Originally published Sunday, 10 July 2016.
I saw a television show recently where one of the characters remarked that because things were going so well in his life, he anticipated something bad to happen any minute. He told his friends that that "universe always balances things out." I laughed to myself as I watched the show, thinking what a ridiculous idea that was.
But not too long later, I found myself thinking something similar. I was thinking about how God had answered my twenty-year prayer to move as well as made my dream to write a book a reality. Two blessings had occurred in my life and my first thought was, "I wonder what trial lies around the corner?"
While not the exact same thinking as the character on the television show, it was similar nonetheless. I assumed that God needed to round out the blessings in my life with something hard. As though there is a limit to how many blessings he gives. As though there is a formula to how he works in my life. As though he is an impersonal God who gives out blessings and trials for no other reason than to keep the scales balanced.
To be truthful, I am an Eeyore by nature. I tend to see the dark side of things and expect the worst. I see the glass as half empty rather than half full. And so it comes as no surprise that I would barely take the time to enjoy the gifts I've been given before I pessimistically anticipate a storm brewing in the distance.
But I don't like living life that way. It sucks the joy right out of me. Not only that, but the thoughts I had were wrong and I needed to confront them. I had to remind myself the truth of who God is. I had to remember that everything God gives is out of the overflow of his grace whether it is an answer to prayer, a hard day, a dream come true, or a difficult trial. In each and every moment of my life God is working to transform me into the image of his Son. In both the blessings and in the trials, he is refining me and preparing me for eternity. There is a redemptive purpose behind every circumstance I encounter in life; all things are for my good and his glory.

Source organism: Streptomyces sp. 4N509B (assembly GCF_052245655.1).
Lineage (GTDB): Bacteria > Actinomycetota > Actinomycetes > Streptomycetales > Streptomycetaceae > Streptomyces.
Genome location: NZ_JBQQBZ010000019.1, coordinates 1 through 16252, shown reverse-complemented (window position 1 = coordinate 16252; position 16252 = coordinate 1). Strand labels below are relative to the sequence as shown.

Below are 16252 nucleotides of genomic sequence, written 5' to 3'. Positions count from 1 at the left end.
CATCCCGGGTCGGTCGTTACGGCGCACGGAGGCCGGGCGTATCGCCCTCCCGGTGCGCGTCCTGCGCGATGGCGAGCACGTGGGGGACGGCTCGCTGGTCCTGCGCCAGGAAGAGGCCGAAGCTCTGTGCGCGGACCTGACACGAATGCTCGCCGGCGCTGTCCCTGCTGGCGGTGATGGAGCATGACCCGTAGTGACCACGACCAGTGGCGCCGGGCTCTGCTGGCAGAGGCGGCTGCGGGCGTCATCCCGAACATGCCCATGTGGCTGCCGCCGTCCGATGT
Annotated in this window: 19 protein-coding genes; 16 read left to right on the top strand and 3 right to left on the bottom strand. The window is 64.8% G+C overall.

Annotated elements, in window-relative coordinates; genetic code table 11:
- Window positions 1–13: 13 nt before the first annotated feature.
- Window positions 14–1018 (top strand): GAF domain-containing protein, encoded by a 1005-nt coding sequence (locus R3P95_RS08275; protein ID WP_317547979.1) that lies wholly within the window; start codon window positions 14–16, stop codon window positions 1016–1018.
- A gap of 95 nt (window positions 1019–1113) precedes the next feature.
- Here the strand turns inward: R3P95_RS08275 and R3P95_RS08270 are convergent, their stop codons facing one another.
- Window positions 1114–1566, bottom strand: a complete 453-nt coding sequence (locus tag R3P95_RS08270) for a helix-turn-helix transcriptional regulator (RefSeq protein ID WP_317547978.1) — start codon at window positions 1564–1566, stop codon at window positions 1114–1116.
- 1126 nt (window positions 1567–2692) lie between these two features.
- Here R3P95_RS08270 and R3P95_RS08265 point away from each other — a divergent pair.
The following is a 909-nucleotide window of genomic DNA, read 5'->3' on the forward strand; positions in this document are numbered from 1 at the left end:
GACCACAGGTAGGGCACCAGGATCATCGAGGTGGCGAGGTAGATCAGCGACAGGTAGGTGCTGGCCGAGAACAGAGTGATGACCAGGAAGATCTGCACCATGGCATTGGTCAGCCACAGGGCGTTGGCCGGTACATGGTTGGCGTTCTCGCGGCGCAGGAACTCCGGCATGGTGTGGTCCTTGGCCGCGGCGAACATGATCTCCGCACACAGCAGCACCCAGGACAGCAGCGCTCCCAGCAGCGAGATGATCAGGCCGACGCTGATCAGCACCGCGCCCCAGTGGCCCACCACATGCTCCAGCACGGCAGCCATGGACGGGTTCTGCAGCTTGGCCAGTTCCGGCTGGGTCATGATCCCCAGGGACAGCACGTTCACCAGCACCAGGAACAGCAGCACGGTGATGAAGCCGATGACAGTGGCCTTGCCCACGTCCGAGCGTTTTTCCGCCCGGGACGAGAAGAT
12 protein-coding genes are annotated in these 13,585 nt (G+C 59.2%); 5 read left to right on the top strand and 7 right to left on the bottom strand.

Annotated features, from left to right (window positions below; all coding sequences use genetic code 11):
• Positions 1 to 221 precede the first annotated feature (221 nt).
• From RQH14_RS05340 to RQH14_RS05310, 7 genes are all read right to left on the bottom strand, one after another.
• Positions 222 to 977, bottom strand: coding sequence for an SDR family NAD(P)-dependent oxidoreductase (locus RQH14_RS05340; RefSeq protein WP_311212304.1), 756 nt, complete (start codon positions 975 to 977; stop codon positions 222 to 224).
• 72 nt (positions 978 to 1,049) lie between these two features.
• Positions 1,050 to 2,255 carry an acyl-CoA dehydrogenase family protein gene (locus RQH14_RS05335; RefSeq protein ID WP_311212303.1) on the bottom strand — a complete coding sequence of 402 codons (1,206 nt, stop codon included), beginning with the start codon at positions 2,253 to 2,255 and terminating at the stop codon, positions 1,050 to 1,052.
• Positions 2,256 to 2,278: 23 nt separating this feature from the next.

I also needed to confess those thoughts to the Lord. I asked for his forgiveness for viewing him as an impersonal God who merely works to even out the blessings in my life rather than the God who gave up every blessing in heaven to take on human flesh and live in this fallen world so that he could endure the worst suffering on my behalf. And by his blood shed for me, give me the greatest blessing of all--eternity with him.
Perhaps you also tend to see the dark side things. Maybe it is hard for you to enjoy the sweet sunshine today because you fear a storm will come tomorrow. In those moments, we must remember who our God is and how he works. We must recite this truth over and over until it becomes the song of our heart,
"If God is for us, who can be against us? He who did not spare his own Son but gave him up for us all, how will he not also with him graciously give us all things?Who shall bring any charge against God’s elect? It is God who justifies. Who is to condemn? Christ Jesus is the one who died—more than that, who was raised—who is at the right hand of God, who indeed is interceding for us. Who shall separate us from the love of Christ? Shall tribulation, or distress, or persecution, or famine, or nakedness, or danger, or sword? As it is written,
“For your sake we are being killed all the day long;
we are regarded as sheep to be slaughtered.”
No, in all these things we are more than conquerors through him who loved us. For I am sure that neither death nor life, nor angels nor rulers, nor things present nor things to come, nor powers, nor height nor depth, nor anything else in all creation, will be able to separate us from the love of God in Christ Jesus our Lord" (Romans 8:31-39).